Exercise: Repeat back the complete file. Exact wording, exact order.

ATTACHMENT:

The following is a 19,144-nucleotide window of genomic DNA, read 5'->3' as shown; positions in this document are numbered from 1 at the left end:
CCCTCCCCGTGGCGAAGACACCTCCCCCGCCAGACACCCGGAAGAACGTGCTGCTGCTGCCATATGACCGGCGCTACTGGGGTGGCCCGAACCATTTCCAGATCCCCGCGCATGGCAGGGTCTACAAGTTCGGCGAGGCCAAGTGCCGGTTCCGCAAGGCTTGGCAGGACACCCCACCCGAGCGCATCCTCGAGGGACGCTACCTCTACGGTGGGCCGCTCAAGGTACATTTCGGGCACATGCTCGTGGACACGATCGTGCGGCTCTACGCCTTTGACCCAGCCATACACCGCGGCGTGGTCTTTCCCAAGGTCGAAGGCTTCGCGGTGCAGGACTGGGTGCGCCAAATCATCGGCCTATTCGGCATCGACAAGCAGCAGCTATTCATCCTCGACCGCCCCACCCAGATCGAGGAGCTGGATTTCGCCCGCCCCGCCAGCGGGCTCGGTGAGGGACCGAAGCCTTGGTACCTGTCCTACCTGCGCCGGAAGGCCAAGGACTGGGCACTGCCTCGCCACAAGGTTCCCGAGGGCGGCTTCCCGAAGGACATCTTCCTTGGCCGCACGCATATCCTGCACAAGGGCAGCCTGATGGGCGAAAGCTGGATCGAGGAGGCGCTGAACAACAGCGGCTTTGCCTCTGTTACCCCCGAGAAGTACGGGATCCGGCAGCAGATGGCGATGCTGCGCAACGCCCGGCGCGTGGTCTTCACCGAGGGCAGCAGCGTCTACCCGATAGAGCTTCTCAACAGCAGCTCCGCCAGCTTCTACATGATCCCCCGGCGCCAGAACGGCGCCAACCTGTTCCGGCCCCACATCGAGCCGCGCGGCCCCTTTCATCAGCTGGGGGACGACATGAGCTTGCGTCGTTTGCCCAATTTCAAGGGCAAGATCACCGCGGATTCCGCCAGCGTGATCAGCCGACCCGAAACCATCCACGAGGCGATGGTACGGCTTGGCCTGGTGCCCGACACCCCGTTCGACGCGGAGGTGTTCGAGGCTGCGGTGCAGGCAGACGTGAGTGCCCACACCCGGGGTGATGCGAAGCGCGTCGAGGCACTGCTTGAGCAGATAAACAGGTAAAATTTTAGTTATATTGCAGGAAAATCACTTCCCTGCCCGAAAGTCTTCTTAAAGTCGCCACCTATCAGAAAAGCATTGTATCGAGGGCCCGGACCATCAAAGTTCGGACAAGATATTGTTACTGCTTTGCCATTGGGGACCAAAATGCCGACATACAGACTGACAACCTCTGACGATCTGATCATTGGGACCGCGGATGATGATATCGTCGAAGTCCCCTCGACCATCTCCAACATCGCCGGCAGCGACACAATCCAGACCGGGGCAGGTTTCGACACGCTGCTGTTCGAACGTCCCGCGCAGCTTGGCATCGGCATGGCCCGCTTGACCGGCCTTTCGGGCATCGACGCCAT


The following is a 19,144-nucleotide window of genomic DNA, read 5'->3' as shown; positions in this document are numbered from 1 at the left end:
CCCTCCCCGTGGCGAAGACACCTCCCCCGCCAGACACCCGGAAGAACGTGCTGCTGCTGCCATATGACCGGCGCTACTGGGGTGGCCCGAACCATTTCCAGATCCCCGCGCATGGCAGGGTCTACAAGTTCGGCGAGGCCAAGTGCCGGTTCCGCAAGGCTTGGCAGGACACCCCACCCGAGCGCATCCTCGAGGGACGCTACCTCTACGGTGGGCCGCTCAAGGTACATTTCGGGCACATGCTCGTGGACACGATCGTGCGGCTCTACGCCTTTGACCCAGCCATACACCGCGGCGTGGTCTTTCCCAAGGTCGAAGGCTTCGCGGTGCAGGACTGGGTGCGCCAAATCATCGGCCTATTCGGCATCGACAAGCAGCAGCTATTCATCCTCGACCGCCCCACCCAGATCGAGGAGCTGGATTTCGCCCGCCCCGCCAGCGGGCTCGGTGAGGGACCGAAGCCTTGGTACCTGTCCTACCTGCGCCGGAAGGCCAAGGACTGGGCACTGCCTCGCCACAAGGTTCCCGAGGGCGGCTTCCCGAAGGACATCTTCCTTGGCCGCACGCATATCCTGCACAAGGGCAGCCTGATGGGCGAAAGCTGGATCGAGGAGGCGCTGAACAACAGCGGCTTTGCCTCTGTTACCCCCGAGAAGTACGGGATCCGGCAGCAGATGGCGATGCTGCGCAACGCCCGGCGCGTGGTCTTCACCGAGGGCAGCAGCGTCTACCCGATAGAGCTTCTCAACAGCAGCTCCGCCAGCTTCTACATGATCCCCCGGCGCCAGAACGGCGCCAACCTGTTCCGGCCCCACATCGAGCCGCGCGGCCCCTTTCATCAGCTGGGGGACGACATGAGCTTGCGTCGTTTGCCCAATTTCAAGGGCAAGATCACCGCGGATTCCGCCAGCGTGATCAGCCGACCCGAAACCATCCACGAGGCGATGGTACGGCTTGGCCTGGTGCCCGACACCCCGTTCGACGCGGAGGTGTTCGAGGCTGCGGTGCAGGCAGACGTGAGTGCCCACACCCGGGGTGATGCGAAGCGCGTCGAGGCACTGCTTGAGCAGATAAACAGGTAAAATTTTAGTTATATTGCAGGAAAATCACTTCCCTGCCCGAAAGTCTTCTTAAAGTCGCCACCTATCAGAAAAGCATTGTATCGAGGGCCCGGACCATCAAAGTTCGGACAAGATATTGTTACTGCTTTGCCATTGGGGACCAAAATGCCGACATACAGACTGACAACCTCTGACGATCTGATCATTGGGACCGCGGATGATGATATCGTCGAAGTCCCCTCGACCATCTCCAACATCGCCGGCAGCGACACAATCCAGACCGGGGCAGGTTTCGACACGCTGCTGTTCGAACGTCCCGCGCAGCTTGGCATCGGCATGGCCCGCTTGACCGGCCTTTCGGGCATCGACGCCAT